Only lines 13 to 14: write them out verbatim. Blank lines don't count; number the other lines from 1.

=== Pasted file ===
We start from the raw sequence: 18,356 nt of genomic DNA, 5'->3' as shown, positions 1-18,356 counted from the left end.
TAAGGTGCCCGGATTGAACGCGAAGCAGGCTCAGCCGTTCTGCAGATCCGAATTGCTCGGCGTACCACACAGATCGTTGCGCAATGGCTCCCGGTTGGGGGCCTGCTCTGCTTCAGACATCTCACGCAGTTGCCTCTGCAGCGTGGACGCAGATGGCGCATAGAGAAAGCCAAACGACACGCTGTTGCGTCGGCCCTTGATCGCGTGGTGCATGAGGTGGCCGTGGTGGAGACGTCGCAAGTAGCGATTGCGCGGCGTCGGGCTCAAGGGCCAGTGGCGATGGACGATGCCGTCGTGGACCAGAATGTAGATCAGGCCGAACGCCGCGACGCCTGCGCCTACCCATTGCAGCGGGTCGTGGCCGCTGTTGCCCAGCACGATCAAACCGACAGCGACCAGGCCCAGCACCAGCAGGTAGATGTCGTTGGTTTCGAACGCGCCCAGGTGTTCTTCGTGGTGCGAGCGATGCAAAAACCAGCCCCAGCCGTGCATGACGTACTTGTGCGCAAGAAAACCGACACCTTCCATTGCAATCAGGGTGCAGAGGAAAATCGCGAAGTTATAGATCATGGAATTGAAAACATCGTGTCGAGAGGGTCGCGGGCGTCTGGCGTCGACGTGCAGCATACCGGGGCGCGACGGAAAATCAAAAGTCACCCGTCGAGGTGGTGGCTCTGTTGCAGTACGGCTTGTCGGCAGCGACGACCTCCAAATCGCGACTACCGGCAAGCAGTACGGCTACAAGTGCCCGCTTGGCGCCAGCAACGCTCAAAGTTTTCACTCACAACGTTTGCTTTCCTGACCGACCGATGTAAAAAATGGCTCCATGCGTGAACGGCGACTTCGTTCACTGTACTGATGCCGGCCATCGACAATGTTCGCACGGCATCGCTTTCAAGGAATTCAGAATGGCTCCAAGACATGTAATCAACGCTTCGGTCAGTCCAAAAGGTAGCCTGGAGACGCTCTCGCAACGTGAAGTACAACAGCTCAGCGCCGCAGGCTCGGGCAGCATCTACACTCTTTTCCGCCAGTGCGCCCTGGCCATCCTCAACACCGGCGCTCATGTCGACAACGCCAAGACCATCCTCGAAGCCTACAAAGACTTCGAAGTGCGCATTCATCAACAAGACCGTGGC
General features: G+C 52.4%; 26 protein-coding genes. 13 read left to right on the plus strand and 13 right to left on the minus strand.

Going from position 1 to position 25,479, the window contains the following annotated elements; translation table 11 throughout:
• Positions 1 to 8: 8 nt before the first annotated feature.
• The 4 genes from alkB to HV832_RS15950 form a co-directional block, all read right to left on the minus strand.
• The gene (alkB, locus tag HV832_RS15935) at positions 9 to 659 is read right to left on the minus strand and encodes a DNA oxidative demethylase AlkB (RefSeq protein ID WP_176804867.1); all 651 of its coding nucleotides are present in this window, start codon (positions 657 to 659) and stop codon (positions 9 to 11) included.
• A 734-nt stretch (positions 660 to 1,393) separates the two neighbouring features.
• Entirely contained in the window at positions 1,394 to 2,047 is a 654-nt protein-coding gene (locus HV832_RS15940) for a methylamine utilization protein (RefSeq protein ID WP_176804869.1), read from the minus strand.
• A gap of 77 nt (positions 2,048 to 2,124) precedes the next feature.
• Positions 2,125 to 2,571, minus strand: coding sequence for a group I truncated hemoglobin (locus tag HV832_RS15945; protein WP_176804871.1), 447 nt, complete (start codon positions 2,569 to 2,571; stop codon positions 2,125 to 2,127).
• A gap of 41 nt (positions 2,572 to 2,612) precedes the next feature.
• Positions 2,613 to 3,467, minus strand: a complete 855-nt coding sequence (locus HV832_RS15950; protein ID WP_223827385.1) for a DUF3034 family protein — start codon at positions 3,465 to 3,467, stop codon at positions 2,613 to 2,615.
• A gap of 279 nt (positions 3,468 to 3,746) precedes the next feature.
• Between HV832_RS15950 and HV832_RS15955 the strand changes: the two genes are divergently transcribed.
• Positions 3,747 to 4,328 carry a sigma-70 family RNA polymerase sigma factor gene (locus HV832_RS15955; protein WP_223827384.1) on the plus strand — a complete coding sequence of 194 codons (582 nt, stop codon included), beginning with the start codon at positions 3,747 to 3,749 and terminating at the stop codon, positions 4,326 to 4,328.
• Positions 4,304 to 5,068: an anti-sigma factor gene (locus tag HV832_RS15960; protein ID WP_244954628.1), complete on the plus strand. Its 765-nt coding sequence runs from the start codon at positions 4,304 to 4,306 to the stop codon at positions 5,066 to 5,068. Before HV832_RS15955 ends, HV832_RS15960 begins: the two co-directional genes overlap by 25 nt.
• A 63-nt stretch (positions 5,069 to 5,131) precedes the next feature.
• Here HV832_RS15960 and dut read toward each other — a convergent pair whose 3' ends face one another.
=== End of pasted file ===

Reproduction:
• Positions 2,613 to 3,467, minus strand: a complete 855-nt coding sequence (locus HV832_RS15950; protein ID WP_223827385.1) for a DUF3034 family protein — start codon at positions 3,465 to 3,467, stop codon at positions 2,613 to 2,615.
• A gap of 279 nt (positions 3,468 to 3,746) precedes the next feature.